If you are charged with killing another person, you face severe and lasting consequences. However, the legal system provides you the right to prove your innocence, and an attorney could help you prepare a defense best suited to defend your murder or manslaughter charges.

A Minnesota homicide lawyer who is familiar with how these cases proceed in the local court system could examine the circumstances of your charges to create a tailored, compelling defense. An attorney’s help could give you the best chance of preserving your freedom, so do not hesitate to reach out.


All murder charges involve the death of another person, but there are several categories within this crime. The degree of the defendant’s crime depends on their mental state and the circumstances surrounding the killing. An experienced homicide attorney in Minnesota could help the defendant receive a reduced charge or avoid a murder conviction altogether.

First Degree Murder

Under Minnesota Statute §609.185, someone commits murder in the first degree when they cause the death of another person with premeditation and with the intent to kill that person. Premeditation requires the defendant to have taken time to plan the killing. A person intends to kill when they perform an act they know will result in another person’s death.

First-degree murder is not limited to a premeditated, intentional killing of another person. A defendant can face first-degree murder charges in the following situations:

  • Killing a police officer
  • Killing a person while committing a violent sex offense
  • The killing occurred during an arson, kidnapping, robbery, or burglary in the first degree
  • Killing a minor during an act of child abuse

Second Degree Murder

When someone intentionally kills another person without premeditation, they can face a second-degree murder charge. Here, the intent to kill another person arises during the moments leading up to the act of the killing. While the defendant acted with the intent to kill another person, they did not plan to do so, and this reduces the charge from first to second-degree murder.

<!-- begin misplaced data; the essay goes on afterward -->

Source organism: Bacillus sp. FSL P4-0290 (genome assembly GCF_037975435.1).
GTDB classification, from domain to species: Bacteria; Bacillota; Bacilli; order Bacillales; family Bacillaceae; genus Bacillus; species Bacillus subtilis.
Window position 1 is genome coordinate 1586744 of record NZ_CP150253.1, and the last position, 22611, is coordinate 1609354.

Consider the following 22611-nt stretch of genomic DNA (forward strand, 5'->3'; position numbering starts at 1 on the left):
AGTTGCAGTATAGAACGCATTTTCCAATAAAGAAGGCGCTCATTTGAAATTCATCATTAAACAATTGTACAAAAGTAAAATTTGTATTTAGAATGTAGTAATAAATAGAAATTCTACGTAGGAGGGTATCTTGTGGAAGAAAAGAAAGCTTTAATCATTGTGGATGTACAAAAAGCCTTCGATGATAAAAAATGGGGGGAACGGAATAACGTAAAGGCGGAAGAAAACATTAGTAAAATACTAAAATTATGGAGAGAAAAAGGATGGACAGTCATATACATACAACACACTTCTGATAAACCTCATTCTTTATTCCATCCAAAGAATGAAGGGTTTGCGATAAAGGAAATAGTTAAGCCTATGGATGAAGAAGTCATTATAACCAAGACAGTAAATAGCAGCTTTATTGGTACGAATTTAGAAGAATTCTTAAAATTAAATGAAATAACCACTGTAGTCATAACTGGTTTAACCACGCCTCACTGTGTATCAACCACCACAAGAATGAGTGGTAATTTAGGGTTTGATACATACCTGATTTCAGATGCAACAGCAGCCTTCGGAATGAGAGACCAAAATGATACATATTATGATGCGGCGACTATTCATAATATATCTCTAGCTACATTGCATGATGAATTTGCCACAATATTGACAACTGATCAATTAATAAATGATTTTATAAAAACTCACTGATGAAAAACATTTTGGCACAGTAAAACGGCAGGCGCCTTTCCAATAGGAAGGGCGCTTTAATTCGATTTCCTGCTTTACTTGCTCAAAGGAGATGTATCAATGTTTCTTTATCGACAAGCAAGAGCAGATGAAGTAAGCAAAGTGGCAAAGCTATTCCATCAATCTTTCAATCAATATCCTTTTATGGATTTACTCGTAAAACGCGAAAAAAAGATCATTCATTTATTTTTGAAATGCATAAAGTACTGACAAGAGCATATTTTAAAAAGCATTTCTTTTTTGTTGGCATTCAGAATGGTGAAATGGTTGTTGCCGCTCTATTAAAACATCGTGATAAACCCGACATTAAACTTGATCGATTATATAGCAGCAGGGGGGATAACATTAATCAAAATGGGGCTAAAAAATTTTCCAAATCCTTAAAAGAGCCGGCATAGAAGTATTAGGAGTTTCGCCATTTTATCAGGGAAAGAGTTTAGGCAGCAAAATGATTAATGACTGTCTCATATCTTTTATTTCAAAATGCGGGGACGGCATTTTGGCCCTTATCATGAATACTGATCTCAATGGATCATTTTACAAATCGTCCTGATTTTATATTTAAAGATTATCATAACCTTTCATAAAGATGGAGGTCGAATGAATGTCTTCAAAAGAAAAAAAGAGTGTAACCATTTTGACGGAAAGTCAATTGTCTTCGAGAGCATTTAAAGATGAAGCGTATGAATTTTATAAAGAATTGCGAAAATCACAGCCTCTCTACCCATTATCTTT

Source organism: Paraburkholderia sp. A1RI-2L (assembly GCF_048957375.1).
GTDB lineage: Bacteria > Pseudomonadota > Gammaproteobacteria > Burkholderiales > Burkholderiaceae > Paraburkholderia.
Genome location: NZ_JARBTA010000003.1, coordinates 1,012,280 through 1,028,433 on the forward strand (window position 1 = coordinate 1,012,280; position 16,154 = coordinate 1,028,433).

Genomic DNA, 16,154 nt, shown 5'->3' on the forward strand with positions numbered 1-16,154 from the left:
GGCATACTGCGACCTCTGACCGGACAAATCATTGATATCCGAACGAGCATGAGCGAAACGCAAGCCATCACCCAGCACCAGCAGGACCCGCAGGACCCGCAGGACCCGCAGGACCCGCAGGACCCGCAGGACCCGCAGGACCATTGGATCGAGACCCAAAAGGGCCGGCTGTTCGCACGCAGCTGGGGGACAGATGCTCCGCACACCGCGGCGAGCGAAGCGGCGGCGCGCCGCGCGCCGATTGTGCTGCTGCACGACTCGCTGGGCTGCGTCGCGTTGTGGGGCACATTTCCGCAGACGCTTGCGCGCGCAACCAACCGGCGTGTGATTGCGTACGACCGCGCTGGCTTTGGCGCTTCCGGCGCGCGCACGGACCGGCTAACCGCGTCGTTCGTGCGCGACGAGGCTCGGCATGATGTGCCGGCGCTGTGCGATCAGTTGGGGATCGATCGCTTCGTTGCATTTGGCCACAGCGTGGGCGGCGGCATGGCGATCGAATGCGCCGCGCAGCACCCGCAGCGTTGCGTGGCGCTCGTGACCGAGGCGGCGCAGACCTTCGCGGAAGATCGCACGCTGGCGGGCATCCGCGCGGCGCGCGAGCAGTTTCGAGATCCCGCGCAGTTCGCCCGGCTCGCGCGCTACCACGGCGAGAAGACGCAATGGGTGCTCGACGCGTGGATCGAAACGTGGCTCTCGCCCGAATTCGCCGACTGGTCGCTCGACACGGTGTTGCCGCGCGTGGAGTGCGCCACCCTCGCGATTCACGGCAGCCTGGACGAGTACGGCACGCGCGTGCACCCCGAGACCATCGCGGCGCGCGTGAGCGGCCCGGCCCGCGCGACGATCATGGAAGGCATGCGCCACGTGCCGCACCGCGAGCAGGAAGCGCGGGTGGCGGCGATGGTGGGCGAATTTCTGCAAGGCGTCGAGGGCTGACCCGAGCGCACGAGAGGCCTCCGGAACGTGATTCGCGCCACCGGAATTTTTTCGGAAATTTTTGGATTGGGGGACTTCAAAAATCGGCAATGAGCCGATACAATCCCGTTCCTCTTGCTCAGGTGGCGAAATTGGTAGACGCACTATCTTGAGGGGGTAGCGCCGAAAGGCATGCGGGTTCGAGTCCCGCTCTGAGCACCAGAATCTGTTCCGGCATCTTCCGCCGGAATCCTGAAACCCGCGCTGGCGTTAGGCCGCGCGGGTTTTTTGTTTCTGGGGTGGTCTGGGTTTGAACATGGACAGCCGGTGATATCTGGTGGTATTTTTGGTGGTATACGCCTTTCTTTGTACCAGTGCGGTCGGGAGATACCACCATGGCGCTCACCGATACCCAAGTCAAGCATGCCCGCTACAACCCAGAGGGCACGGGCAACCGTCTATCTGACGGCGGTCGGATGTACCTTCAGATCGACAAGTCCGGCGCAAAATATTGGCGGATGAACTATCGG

A person can also face second-degree murder charges when they commit certain felonies if they did not intend to cause death. The defendant can also face second-degree murders for deaths caused by a drive-by shooting.

Third Degree Murder

People whose dangerous actions cause a death are often charged with third-degree murder. In these cases, the prosecution must prove that the defendant’s behavior was so dangerous that it demonstrates a lack of regard for human life.

Defendants do not need to have intended to kill another person when committing the act. They can also be charged with third-degree murder when they provide a schedule one or two controlled substance to another person, and the controlled substance causes their death.


Someone may also face manslaughter charges when they kill another person. Similar to murder, there are several degrees of manslaughter. Regardless of the level of manslaughter, a person charged with this offense should contact a Minnesota homicide lawyer to help represent them.

First Degree Manslaughter

First-degree manslaughter often occurs when the defendant intentionally kills another person after being provoked by another’s words or actions. The interaction must have provoked a person of ordinary self-control in similar circumstances for the offense to be considered manslaughter.

First-degree manslaughter also covers a range of other actions resulting in the death of another person. A defendant can face first-degree manslaughter charges for:

  • Killing another person during a misdemeanor
  • Killing another person under the coercion of another person
  • Providing schedule three, four, or five drugs that kill another person
  • Killing a child when the defendant’s actions are not considered murder

Second Degree Manslaughter

A person can face criminal liability when they act negligently and their negligence results in another person’s death. Second-degree manslaughter requires the defendant’s negligence to create an unreasonable risk of harm that risks causing death or serious injury.

A Minnesota Homicide Attorney Could Help You Preserve Your Rights

Murder and manslaughter are serious charges that can be difficult to defend, especially without the help of the right attorney. If you are accused of killing another person, you should contact a Minnesota homicide lawyer as soon as you are made aware of your charges. Call today to schedule a consultation.